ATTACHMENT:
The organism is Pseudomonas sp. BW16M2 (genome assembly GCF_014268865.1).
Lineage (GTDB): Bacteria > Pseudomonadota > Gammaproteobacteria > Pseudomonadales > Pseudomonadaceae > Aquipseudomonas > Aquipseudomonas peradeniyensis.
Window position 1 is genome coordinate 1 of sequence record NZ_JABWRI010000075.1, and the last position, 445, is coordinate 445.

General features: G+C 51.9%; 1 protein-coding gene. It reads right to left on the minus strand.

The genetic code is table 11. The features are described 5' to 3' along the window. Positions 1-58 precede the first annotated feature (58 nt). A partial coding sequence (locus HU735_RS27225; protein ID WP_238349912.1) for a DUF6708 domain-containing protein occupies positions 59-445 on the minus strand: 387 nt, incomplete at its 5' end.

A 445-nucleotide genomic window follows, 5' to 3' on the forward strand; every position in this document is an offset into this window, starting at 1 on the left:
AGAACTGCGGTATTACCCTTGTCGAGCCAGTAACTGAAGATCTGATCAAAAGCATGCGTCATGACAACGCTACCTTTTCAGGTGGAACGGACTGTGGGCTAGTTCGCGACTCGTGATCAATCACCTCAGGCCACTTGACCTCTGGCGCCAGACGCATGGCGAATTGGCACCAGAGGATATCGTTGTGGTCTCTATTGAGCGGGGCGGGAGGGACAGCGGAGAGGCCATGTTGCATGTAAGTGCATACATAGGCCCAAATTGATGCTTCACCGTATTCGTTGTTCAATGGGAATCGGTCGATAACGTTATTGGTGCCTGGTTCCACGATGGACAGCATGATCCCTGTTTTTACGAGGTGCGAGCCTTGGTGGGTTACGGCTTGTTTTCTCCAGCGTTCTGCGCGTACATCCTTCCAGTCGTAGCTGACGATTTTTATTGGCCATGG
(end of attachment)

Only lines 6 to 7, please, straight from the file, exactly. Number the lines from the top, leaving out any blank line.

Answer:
A 445-nucleotide genomic window follows, 5' to 3' on the forward strand; every position in this document is an offset into this window, starting at 1 on the left:
AGAACTGCGGTATTACCCTTGTCGAGCCAGTAACTGAAGATCTGATCAAAAGCATGCGTCATGACAACGCTACCTTTTCAGGTGGAACGGACTGTGGGCTAGTTCGCGACTCGTGATCAATCACCTCAGGCCACTTGACCTCTGGCGCCAGACGCATGGCGAATTGGCACCAGAGGATATCGTTGTGGTCTCTATTGAGCGGGGCGGGAGGGACAGCGGAGAGGCCATGTTGCATGTAAGTGCATACATAGGCCCAAATTGATGCTTCACCGTATTCGTTGTTCAATGGGAATCGGTCGATAACGTTATTGGTGCCTGGTTCCACGATGGACAGCATGATCCCTGTTTTTACGAGGTGCGAGCCTTGGTGGGTTACGGCTTGTTTTCTCCAGCGTTCTGCGCGTACATCCTTCCAGTCGTAGCTGACGATTTTTATTGGCCATGG